New technology designed for automated screening of water supplies detects chemical weapons and other hazardous compounds
Societies have always faced risks of one type or another, however, recent terrorist activities have put many of these risks into sharp focus. Our nation has taken strong steps to guard against terrorist activities. But, it will take time for effective implementations to take hold owing to uncertainty in how to deploy a defensive strategy and lack of adequate technology ready to meet the challenge.
This article examines a new commercial technology designed for automated screening of water supplies infiltrated with chemical weapons and other hazardous compounds. Safeguarding the nation’s water supply is a daunting task given the delocalization and accessibility of water supplies and the inadequacy of most existing technology to meet the needs for an effective early warning system.
Before a new technology can be deemed useful, the application must be validated and the case for technology well defined. The threat scenario for chemical and biological weapons contamination of water supplies is credible. A dose of several milligrams of nerve agent in water may be lethal. One milliliter of these agents strategically placed could lead to hundreds of fatalities. Based on Department of Defense Tri-Services guidelines for safe chemical weapons levels in water, the determined acute concentration (impairment, not death) for civilian short-term doses has a value of about 0.5 mg/L for nerve agents. This level of contamination could be achieved by dumping a 55-gal drum of nerve agent into a 100 million-gal reservoir servicing a population of about one million people. Smaller quantities could induce similar impairment to a smaller population segment by contaminating the supply in the distribution system.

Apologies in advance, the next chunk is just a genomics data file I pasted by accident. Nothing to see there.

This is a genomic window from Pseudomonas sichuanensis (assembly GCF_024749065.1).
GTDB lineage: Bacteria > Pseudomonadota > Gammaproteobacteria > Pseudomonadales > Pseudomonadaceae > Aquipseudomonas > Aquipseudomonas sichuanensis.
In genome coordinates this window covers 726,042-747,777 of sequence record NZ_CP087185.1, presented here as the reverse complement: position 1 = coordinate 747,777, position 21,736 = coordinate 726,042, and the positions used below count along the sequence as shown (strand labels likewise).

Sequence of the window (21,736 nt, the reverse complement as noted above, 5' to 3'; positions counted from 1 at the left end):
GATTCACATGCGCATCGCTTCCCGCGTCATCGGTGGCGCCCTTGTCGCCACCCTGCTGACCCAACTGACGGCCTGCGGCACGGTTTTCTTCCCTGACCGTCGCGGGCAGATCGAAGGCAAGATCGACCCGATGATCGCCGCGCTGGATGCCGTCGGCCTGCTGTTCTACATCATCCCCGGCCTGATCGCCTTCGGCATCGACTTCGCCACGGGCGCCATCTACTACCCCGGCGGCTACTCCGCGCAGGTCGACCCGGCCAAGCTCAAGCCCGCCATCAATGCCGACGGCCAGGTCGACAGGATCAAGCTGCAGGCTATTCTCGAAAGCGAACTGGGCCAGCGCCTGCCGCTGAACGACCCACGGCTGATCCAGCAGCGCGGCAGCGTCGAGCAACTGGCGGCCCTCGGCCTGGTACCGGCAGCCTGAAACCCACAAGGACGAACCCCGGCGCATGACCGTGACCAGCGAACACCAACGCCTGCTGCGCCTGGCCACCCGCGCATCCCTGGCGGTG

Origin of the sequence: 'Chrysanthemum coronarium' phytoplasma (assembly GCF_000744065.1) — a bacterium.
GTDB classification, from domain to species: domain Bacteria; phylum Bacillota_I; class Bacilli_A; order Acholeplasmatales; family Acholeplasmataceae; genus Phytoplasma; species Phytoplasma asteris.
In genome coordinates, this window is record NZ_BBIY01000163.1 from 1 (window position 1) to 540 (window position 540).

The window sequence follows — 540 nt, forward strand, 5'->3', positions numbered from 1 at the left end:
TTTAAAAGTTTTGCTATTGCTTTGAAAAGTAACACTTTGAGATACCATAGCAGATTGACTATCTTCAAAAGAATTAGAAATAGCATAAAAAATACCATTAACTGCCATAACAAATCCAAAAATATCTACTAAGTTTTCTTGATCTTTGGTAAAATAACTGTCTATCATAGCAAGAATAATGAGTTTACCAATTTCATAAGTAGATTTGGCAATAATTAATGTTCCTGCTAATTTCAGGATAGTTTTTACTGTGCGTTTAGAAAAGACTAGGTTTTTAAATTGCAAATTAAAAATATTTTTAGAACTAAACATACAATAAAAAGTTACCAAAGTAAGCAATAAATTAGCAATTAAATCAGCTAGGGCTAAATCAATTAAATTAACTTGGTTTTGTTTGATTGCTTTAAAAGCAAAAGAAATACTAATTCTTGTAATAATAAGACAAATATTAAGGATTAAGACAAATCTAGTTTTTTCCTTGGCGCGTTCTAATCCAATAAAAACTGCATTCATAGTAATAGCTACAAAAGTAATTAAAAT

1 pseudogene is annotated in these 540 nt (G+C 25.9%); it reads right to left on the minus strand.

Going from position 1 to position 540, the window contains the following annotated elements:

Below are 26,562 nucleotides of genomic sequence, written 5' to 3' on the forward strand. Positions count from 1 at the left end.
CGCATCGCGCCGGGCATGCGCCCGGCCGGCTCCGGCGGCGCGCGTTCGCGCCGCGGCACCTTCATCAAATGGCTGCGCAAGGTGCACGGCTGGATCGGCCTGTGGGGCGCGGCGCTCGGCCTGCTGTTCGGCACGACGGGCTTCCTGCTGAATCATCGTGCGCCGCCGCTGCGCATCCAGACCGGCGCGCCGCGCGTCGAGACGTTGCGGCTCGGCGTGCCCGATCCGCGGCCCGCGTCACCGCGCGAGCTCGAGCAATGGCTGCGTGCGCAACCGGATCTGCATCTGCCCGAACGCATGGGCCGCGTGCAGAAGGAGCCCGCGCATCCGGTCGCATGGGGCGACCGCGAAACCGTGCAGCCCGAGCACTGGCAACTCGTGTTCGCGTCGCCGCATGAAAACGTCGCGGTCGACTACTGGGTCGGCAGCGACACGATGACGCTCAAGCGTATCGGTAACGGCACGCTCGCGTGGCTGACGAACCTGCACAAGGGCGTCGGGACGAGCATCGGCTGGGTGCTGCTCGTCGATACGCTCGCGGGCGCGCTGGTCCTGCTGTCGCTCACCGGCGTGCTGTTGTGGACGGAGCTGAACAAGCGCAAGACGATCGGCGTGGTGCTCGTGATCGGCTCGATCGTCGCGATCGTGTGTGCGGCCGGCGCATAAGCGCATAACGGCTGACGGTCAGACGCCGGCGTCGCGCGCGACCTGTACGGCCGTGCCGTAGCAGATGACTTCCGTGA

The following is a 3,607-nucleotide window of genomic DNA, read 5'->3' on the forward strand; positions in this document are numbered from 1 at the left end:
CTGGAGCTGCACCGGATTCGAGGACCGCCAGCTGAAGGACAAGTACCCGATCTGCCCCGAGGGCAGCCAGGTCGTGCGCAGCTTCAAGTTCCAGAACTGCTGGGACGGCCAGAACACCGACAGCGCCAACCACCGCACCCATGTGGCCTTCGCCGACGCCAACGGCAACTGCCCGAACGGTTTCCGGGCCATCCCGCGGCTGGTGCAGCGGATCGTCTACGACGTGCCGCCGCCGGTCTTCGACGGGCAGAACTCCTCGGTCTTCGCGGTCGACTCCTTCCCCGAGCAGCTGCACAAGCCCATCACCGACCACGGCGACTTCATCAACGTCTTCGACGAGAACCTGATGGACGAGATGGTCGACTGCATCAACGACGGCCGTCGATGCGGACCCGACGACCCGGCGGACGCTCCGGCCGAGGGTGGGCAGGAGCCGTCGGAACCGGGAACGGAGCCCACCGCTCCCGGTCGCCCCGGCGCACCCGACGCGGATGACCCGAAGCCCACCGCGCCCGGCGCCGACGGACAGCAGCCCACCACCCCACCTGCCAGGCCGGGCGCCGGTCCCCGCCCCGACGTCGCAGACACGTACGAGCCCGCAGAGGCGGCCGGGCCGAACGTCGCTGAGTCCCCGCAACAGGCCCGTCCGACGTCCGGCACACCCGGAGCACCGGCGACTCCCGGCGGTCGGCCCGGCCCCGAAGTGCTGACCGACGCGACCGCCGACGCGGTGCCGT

A screening technology must be able to detect--with high accuracy--illicit compounds at short-term, sub-acute levels. One solution may be, the Radiance Pro CW, a high-speed, high-throughput analyzer that enables automated screening at 45 seconds per sample. Water samples are collected in vials and directly loaded into an autosampler vial tray for analysis. The analyzer is preloaded with a vast and upgradeable chemical weapons database. The instrument returns a red light indicator if any of the targeted compounds are present at preset threshold levels and the measured intensities for all compounds for the samples are logged in a spreadsheet compatible data file.
The Radiance Pro CW analyzer is based on patented photoionization mass spectrometry technology that enables the analysis of trace compounds in complex matrices without the use of a chromatographic separation front-end such as gas chromatography of liquid chromatography. This enables fast analysis and simple operation. The detection limits for the above chemical weapons compounds, measured at U.S. Army surety laboratories are at or below the acute levels for the entire major chemical weapons agents.
Another key performance metric is the false negative and false positive rates. A chemical weapon simulate mixture comprised of DMMP, DEMP, DEEP and DIMP2, was prepared in concentrations of zero (blank sample), 0.01 and 0.03 mg/L in water.
Figure 2 above shows the signal levels for 20 repeated measurements for all three concentrations for the signature ion for DMMP. The 3s mean detection limits ranged from 0.006 mg/L for DMMP to 0.033 for DIMP. For all alarm thresholds chosen, the false positive rate was 0%. The false negative rate depends on the threshold and concentration. For the 3s or 0.03 mg/L thresholds, the false negative was 0% for all chemical weapon stimulant compounds at 0.10 mg/L concentration, well below the acute levels for chemical weapon agents.
Water utilities such as those in the city of Phoenix and the city of Houston are employing the Radiance Pro CW analyzer as a fast screening device for chemical weapon
agents and other compounds.
For example, Houston has added atrazine and dursban to the targeted compound list. As an early warning system, they collect samples from key locations and bring them back to a central lab for screening and, if necessary,
further analysis. The total resource time for screening is generally well under an hour including the automated baseline calibration—which takes 5–10 minutes—preceding analysis.
The chemical weapon mass spectral library that is loaded with the system is important because chemical weapon standards are